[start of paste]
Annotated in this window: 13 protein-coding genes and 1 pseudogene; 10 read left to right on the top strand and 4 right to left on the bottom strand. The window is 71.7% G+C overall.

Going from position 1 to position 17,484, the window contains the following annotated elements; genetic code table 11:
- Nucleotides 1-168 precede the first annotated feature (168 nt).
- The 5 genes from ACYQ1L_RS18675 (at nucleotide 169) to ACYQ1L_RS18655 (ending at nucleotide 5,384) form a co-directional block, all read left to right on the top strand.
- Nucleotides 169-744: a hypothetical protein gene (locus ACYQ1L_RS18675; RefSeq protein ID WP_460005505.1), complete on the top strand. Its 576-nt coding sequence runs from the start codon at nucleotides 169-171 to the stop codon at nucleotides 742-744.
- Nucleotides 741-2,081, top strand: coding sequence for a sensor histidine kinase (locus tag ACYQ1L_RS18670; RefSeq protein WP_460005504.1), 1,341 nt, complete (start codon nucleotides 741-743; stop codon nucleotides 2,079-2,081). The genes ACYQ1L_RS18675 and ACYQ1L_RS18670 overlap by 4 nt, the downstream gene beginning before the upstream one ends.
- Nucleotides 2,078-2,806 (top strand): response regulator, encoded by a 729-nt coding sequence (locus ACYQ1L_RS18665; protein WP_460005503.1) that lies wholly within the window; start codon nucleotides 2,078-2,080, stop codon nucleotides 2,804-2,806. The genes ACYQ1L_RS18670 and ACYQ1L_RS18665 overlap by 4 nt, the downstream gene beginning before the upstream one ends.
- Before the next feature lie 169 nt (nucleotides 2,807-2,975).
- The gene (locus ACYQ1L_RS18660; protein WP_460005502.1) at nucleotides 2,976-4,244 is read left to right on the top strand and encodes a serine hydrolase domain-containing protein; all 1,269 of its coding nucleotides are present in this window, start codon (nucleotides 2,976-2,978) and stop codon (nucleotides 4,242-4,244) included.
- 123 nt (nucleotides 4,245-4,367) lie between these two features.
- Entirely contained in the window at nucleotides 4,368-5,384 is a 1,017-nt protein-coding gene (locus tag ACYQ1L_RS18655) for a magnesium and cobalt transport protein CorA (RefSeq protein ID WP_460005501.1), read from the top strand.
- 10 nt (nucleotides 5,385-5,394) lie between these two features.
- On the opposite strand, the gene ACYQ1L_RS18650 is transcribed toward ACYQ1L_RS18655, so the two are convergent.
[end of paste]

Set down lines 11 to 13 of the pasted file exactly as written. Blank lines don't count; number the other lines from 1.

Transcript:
- Entirely contained in the window at nucleotides 4,368-5,384 is a 1,017-nt protein-coding gene (locus tag ACYQ1L_RS18655) for a magnesium and cobalt transport protein CorA (RefSeq protein ID WP_460005501.1), read from the top strand.
- 10 nt (nucleotides 5,385-5,394) lie between these two features.
- On the opposite strand, the gene ACYQ1L_RS18650 is transcribed toward ACYQ1L_RS18655, so the two are convergent.